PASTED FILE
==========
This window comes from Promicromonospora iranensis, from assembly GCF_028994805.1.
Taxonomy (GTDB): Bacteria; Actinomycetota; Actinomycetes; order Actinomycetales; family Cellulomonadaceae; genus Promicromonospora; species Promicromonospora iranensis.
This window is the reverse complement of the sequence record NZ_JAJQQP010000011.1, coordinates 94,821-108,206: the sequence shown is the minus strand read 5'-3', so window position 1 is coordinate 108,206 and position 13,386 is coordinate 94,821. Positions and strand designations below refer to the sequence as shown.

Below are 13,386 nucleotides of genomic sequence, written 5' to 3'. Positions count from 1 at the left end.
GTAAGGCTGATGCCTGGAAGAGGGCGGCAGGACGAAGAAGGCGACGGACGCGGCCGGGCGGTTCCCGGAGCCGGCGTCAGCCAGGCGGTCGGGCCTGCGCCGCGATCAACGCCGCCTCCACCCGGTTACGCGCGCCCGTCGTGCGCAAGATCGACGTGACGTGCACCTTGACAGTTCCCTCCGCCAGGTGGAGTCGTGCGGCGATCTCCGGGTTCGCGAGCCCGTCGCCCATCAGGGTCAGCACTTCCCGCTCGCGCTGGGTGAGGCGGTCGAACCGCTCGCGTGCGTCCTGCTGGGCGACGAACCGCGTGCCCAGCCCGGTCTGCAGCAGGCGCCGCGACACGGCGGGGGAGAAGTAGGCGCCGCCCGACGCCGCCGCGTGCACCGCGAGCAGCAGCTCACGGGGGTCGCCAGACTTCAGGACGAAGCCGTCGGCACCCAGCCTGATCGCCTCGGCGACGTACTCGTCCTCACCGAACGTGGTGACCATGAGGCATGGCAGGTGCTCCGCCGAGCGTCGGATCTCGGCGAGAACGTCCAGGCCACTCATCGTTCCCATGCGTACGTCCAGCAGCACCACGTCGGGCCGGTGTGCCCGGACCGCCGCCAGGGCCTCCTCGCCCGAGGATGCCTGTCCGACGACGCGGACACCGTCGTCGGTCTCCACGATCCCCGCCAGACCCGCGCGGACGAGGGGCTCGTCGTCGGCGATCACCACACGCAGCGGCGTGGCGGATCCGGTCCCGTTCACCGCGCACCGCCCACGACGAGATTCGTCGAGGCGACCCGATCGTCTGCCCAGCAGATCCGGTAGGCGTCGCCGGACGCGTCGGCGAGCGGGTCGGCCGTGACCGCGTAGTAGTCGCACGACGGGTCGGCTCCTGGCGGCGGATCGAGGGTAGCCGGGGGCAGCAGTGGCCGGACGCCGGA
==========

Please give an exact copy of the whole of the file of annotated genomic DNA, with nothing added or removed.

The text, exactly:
This window comes from Promicromonospora iranensis, from assembly GCF_028994805.1.
Taxonomy (GTDB): Bacteria; Actinomycetota; Actinomycetes; order Actinomycetales; family Cellulomonadaceae; genus Promicromonospora; species Promicromonospora iranensis.
This window is the reverse complement of the sequence record NZ_JAJQQP010000011.1, coordinates 94,821-108,206: the sequence shown is the minus strand read 5'-3', so window position 1 is coordinate 108,206 and position 13,386 is coordinate 94,821. Positions and strand designations below refer to the sequence as shown.

Below are 13,386 nucleotides of genomic sequence, written 5' to 3'. Positions count from 1 at the left end.
GTAAGGCTGATGCCTGGAAGAGGGCGGCAGGACGAAGAAGGCGACGGACGCGGCCGGGCGGTTCCCGGAGCCGGCGTCAGCCAGGCGGTCGGGCCTGCGCCGCGATCAACGCCGCCTCCACCCGGTTACGCGCGCCCGTCGTGCGCAAGATCGACGTGACGTGCACCTTGACAGTTCCCTCCGCCAGGTGGAGTCGTGCGGCGATCTCCGGGTTCGCGAGCCCGTCGCCCATCAGGGTCAGCACTTCCCGCTCGCGCTGGGTGAGGCGGTCGAACCGCTCGCGTGCGTCCTGCTGGGCGACGAACCGCGTGCCCAGCCCGGTCTGCAGCAGGCGCCGCGACACGGCGGGGGAGAAGTAGGCGCCGCCCGACGCCGCCGCGTGCACCGCGAGCAGCAGCTCACGGGGGTCGCCAGACTTCAGGACGAAGCCGTCGGCACCCAGCCTGATCGCCTCGGCGACGTACTCGTCCTCACCGAACGTGGTGACCATGAGGCATGGCAGGTGCTCCGCCGAGCGTCGGATCTCGGCGAGAACGTCCAGGCCACTCATCGTTCCCATGCGTACGTCCAGCAGCACCACGTCGGGCCGGTGTGCCCGGACCGCCGCCAGGGCCTCCTCGCCCGAGGATGCCTGTCCGACGACGCGGACACCGTCGTCGGTCTCCACGATCCCCGCCAGACCCGCGCGGACGAGGGGCTCGTCGTCGGCGATCACCACACGCAGCGGCGTGGCGGATCCGGTCCCGTTCACCGCGCACCGCCCACGACGAGATTCGTCGAGGCGACCCGATCGTCTGCCCAGCAGATCCGGTAGGCGTCGCCGGACGCGTCGGCGAGCGGGTCGGCCGTGACCGCGTAGTAGTCGCACGACGGGTCGGCTCCTGGCGGCGGATCGAGGGTAGCCGGGGGCAGCAGTGGCCGGACGCCGGA